For other places with the same name, see Chełm (disambiguation).

Cathedral on Góra Chełmska


Coat of arms
Coordinates: 51°9′N 23°29′E / 51.150°N 23.483°E / 51.150; 23.483
Country  Poland
Voivodeship Lublin
County city County
Established 10th century
Town rights 1392
  Mayor Agata Fisz
  City 35.28 km2 (13.62 sq mi)
Highest elevation 153 m (502 ft)
Lowest elevation 80 m (260 ft)
Population (2007)
  City 67,702
  Density 1,900/km2 (5,000/sq mi)
  Metro 80,743
Time zone CET (UTC+1)
  Summer (DST) CEST (UTC+2)
Postal code 22-100 to 22-118
Area code(s) +48 082
Car plates LC

Chełm [xɛu̯m] (German: Kulm, Ukrainian: Холм, meaning a hill, Lithuanian: Chelmas) is a city in eastern Poland with 67,702 inhabitants (2007). It is located to the south-east of Lublin, north of Zamość and south of Biała Podlaska, some 25 kilometres (16 miles) from the border with Ukraine. Chełm used to be the capital of the Chełm Voivodeship until it became part of the Lublin Voivodeship in 1999.

The city is of mostly industrial character, though it also houses numerous notable historical monuments and tourist attractions. Chełm is named after the protected area known as Chełm Landscape Park, which lies to the north and east of the city.


The first traces of settlement in the area of modern Chełm date back to at the least 9th century. The following century, a Slavic fortified town was created and initially served as a centre of pagan worship. The etymology of the name is unclear, though most scholars derive it from the Slavic noun denoting a flat hill. The town's centre is located on a hill called góra chełmska. However, it is also theorized that the name is derived from some Celtic root. In 981 the town, then inhabited by the Eastern Slavic tribe of Buzhans, was made a part of Kievan Rus', along with the surrounding Cherven Towns. According to a local legend, Vladimir the Great built the first stone castle there in 1001. Following the Polish capture of Kiev in 1018, the region became part of Poland until returning to Kievan rule in 1031.

In 1235, Danylo Romanovych of Halych granted the town a city charter and moved the capital of his domain in 1241–1272 after destruction of Halych by Mongols in 1240–1241. Danylo also built a new castle atop the hill in 1237, one of the few Ruthenian castles that withstood Mongol attacks, and established an Orthodox eparchy centered at the Basilica of the Birth of the Virgin Mary. Until the 14th century, the town developed as part of that state and then as part of the short-lived Princedom of Chełm and Belz (see Duchy of Belz). In 1366, king Casimir III the Great annexed the region to Poland during the Galicia–Volhynia Wars. On 4 January 1392, the town was relocated and Magdeburg Law was granted with vast internal autonomy.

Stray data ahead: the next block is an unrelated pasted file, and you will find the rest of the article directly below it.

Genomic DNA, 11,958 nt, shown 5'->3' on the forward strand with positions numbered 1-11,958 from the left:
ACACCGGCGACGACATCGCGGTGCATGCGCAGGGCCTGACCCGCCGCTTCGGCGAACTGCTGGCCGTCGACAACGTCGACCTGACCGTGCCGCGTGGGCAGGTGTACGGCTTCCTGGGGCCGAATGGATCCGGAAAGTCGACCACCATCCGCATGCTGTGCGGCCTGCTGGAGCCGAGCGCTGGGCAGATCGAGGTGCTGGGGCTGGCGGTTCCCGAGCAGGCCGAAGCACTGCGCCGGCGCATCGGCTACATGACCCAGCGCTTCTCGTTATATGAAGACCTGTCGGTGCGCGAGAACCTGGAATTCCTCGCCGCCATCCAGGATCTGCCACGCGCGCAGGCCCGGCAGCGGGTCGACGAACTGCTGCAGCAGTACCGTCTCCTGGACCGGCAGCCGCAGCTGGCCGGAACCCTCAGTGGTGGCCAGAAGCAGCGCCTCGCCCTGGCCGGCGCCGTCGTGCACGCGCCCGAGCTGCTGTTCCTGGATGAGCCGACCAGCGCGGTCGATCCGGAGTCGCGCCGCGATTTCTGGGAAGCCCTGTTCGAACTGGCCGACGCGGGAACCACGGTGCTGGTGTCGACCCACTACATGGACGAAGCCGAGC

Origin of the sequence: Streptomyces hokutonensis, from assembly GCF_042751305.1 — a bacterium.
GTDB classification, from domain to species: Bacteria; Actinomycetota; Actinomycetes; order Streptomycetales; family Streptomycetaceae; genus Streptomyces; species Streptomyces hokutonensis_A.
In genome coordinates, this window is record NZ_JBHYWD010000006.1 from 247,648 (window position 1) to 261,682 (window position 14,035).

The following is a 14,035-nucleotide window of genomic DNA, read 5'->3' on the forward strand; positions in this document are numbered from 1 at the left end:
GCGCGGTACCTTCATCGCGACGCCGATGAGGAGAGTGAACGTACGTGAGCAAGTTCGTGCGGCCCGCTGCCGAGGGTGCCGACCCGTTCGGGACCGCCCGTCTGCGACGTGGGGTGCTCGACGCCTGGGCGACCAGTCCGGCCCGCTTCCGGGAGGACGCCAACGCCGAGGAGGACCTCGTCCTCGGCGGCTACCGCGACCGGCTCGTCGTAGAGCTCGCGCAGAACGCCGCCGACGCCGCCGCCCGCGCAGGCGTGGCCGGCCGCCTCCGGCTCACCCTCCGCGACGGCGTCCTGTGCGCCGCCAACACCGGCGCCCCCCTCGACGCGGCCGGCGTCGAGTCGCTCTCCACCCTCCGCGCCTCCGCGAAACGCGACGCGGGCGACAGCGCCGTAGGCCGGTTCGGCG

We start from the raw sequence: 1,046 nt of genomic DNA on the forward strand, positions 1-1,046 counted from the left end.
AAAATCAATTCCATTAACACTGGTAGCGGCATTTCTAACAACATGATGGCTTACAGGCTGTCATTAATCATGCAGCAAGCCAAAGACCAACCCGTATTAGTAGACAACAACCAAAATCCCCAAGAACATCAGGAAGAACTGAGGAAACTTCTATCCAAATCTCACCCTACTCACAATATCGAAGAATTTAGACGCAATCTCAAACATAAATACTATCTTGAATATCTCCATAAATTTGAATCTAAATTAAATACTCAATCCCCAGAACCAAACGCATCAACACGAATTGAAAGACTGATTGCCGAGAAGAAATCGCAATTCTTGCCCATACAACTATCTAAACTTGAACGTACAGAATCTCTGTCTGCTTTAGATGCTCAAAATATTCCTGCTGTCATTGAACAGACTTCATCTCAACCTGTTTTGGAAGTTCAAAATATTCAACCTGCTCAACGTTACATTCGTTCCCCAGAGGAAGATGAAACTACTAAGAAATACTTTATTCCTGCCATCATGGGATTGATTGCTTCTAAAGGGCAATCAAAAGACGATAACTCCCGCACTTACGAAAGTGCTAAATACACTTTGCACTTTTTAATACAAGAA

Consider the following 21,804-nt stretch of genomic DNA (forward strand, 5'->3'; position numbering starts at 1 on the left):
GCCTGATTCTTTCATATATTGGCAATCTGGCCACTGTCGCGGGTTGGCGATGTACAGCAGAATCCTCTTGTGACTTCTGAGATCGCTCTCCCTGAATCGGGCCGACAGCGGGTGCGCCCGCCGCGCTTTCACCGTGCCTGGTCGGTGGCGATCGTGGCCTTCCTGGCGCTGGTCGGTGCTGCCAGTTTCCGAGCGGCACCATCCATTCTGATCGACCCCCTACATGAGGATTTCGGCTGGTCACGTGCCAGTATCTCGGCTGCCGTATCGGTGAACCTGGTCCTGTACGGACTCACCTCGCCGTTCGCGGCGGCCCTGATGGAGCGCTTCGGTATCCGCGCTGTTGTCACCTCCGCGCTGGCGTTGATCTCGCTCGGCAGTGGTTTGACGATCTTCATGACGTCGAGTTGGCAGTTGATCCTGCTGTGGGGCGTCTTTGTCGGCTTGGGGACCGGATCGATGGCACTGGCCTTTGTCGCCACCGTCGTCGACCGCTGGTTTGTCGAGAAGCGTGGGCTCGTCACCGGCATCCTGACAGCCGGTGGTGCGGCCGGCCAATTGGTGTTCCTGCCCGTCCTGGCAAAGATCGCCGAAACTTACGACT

A Latin Catholic diocese of Chełm was created in 1359, but was moved to Krasnystaw after 1480.[1] No longer a residential bishopric, Chełm is today listed by the Catholic Church as a titular see.[2] The Orthodox bishopric entered communion with the see of Rome in the late 16th century, but in 1867 it became part of the Russian Orthodox Church.[1]

The town was the capital of a historical region of the Land of Chełm, administratively a part of the Ruthenian Voivodeship with the capital in Lviv (Lwów). The city prospered in the 15th and 16th centuries. It was then that The Golem of Chełm by Rabbi Elijah Ba'al Shem of Chelm became famous, but the city declined in the 17th century due to the wars which ravaged Poland. In the 18th century, the situation in eastern Poland stabilized and the town started to slowly recover from the damages suffered during The Deluge and the Khmelnytsky's uprising. It attracted a number of new settlers from all parts of Poland, including people of Catholic, Orthodox, and Jewish faiths. In 1794, the Chełm Voivodeship was established. Chełm was one of the first towns to join the Kościuszko's Uprising later that year. In the Battle of Chełm of 8 June 1794, the forces of Gen. Józef Zajączek were defeated by the Russians under Gen. Derfelden, Valerian Zubov and Boris Lacy, the town was yet again sacked by the assaulting armies. The following year, as a result of the Third Partition of Poland, the town was annexed by the Austrian Empire.